News / Asia

Aung San Suu Kyi Receives US Congressional Gold Medal

Cindy Saine
Burmese democracy leader Aung San Suu Kyi has received the Congressional Gold Medal - the highest honor Congress can bestow, at a ceremony Wednesday in the U.S. Capitol Rotunda. Later she met with President Obama at the White House.

Members of the U.S. Congress from both chambers and both major political parties gathered to pay tribute to Burmese opposition leader Aung San Suu Kyi, who was first awarded the Congressional Gold Medal in 2008, while she was under 15 years of house arrest in Burma.  On Wednesday, she was in the Capitol Rotunda in person, surrounded by congressional leaders, to receive the honor.

Republican Senate Minority leader Mitch McConnell has been a strong advocate of Suu Kyi and the democracy movement in Burma for almost two decades.

"And it is impossible today, all these years later, not to be moved by the thought, that this most unlikely of revolutionaries may yet witness the deepest longing of her heart," said McConnell.

An emotional Republican Senator John McCain thanked Suu Kyi for teaching him about courage.

"I consider myself very fortunate to have lived to see this day and to know the people of Burma, whose dignity and rights Aung San Suu Kyi has sacrificed so much to defend, and will one day be free to live with dignity and justice and hope," said McCain.

-The United States' highest civilian award
-Aung San Suu Kyi was awarded the medal in 2008, while under house arrest in Burma, for her leadership and commitment to human rights
-The first Congressional Gold Medal recipient was George Washington, the first U.S. president, in 1776
-Other recent recipients include India's Mother Teresa, Pope John Paul, former British Prime Minister Tony Blair and Reverend Martin Luther King
Many of the lawmakers who spoke mentioned the great personal sacrifices Aung San Suu Kyi made for the cause she believed in.  Burma's military junta separated her from her family and she was not even permited to visit her husband when he was dying of cancer.

But Wednesday was more a day of joy, and former First Lady Laura Bush celebrated the triumph of the democratic reforms Burma has launched over the past two years.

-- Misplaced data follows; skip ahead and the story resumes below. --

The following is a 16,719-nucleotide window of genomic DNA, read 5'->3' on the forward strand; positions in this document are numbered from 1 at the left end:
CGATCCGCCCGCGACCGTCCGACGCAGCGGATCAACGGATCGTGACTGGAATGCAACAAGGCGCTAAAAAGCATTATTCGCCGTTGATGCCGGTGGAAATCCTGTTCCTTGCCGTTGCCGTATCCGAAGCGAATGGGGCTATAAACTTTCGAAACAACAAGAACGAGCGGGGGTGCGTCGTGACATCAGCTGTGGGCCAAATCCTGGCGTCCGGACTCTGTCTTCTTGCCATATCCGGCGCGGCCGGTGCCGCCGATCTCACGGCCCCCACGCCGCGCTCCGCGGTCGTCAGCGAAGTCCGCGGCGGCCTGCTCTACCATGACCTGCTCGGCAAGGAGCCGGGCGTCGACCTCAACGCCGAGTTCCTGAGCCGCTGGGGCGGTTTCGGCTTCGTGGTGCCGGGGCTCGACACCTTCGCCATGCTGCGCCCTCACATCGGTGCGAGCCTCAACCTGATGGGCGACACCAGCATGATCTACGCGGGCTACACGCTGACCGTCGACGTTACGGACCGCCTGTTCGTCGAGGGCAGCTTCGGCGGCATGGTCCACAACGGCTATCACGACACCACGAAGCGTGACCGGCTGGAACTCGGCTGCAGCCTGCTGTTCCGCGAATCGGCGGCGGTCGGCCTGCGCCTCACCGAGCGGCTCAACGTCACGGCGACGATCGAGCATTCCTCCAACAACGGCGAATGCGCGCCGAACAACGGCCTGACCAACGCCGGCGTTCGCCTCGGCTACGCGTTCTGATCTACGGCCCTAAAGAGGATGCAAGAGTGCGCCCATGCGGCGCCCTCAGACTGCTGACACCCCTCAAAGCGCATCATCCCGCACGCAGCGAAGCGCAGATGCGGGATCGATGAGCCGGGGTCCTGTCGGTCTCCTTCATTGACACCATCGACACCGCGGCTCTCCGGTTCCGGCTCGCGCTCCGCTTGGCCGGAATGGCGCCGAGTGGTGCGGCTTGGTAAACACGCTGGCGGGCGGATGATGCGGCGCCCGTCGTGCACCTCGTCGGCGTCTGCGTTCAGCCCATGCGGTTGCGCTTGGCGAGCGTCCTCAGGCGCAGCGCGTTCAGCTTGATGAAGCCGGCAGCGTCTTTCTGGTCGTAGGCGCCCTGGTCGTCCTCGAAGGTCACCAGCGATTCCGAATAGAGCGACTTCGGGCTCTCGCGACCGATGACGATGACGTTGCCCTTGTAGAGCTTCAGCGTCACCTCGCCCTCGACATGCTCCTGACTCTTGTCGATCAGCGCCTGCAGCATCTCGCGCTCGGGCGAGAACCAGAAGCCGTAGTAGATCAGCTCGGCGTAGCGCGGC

"The transition in Burma, like past events in South Africa or Eastern Europe, shows that history has a hopeful direction.  It is capable of miracles.  There is a part of every soul that longs for freedom and any government built on opression is built on sand," said Laura Bush.

Secretary of State Hillary Clinton emphasized that Suu Kyi was not content just to remain a symbol of democracy, an icon, but is continuing the fight as a member of parliament in Burma.

"It is almost too delicious to believe, my friend, that you are here in the Rotunda of our great Capitol, the centerpiece of our democracy, as an elected member of your parliament," said Clinton.

After all the praise heaped upon her, Suu Kyi was soft-spoken in her response.

"This is one of the most moving days of my life, to be here in a house undivided, a house joined together to welcome a stranger from a distant land.  Yet I do not feel myself to be a stranger, for I see many familiar faces, and faces that are new to me but known through what they have done for my country and for our cause," said Aung San Suu Kyi.

 
Aung San Suu Kyi's tour of the United StatesAung San Suu Kyi's tour of the United States
x
Aung San Suu Kyi's tour of the United States
Aung San Suu Kyi's tour of the United States

During her visit to the United States, Suu Kyi has said she supports the easing of the remaining U.S. sanctions against Burma. 

On Wednesday, while she was the Capitol, the U.S. Treasury Department announced that sanctions against Burmese President Thein Sein and the speaker of the lower house of parliamentart Thura Shwe Mann have been lifted.

  • Burma's democracy leader Aung San Suu Kyi speaks at the Los Angeles Convention Center in Los Angeles, California, October 2, 2012.
  • Burmese opposition leader speaks at the University of San Francisco after receiving an honorary doctorate degree, San Francisco, California, September 29, 2012.
  • Nobel laureate holds the Vaclav Havel Prize for Creative Dissent at the Human Rights Foundation's first San Francisco Freedom Forum in San Francisco, California, September 28, 2012.
  • Aung San Suu Kyi addresses a gathering at Harvard University's Kennedy School of Government in Cambridge, Massachusetts, September 27, 2012.
  • Burmese democracy leader receives a traditional Chin shawl before speaking in Fort Wayne, Indiana, September 25, 2012.
  • An infant in the audience wears the flag of Aung San Suu Kyi's National League for Democracy as the Burmese pro-democracy leader speaks in Fort Wayne, Indiana, September 25, 2012.
  • Aung San Suu Kyi receives an award from U.S. Representative Joseph Crowley (L) at Queens College in New York, September 22, 2012.
  • Aung San Suu Kyi, chairperson of Burma's National League for Democracy, receives a Global Citizen Award from IMF Managing Director Christine Lagarde during third annual Global Citizen Awards Dinner in New York, September 21, 2012.
  • Aung San Suu Kyi signs the guest book of UN Secretary-General Ban Ki-moon at the United Nations in New York, September 21, 2012.
  • Burma's opposition leader receives the National Endowment for Democracy award from Carl Gershman (L), President of the National Endowment for Democracy, and former Secretary of State Madeleine Albright during a ceremony in Washington, September 20, 2012.
  • Burma's recipients of the National Endowment for Democracy award (L-R) Aung San Suu Kyi, Khun Htun Oo, Aung Din, Dr Cynthia Maung and Kyaw Thu, during a ceremony at the U.S. Capitol in Washington, September 20, 2012.
  • U.S. President Barack Obama meets with Aung San Suu Kyi in the Oval Office of the White House in Washington, D.C., September 19, 2012.
  • Aung San Suu Kyi holds her Congressional Gold Medal after it was presented to her by House Speaker John Boehner (R-OH) (2nd L), at the U.S. Capitol in Washington, D.C., September 19, 2012.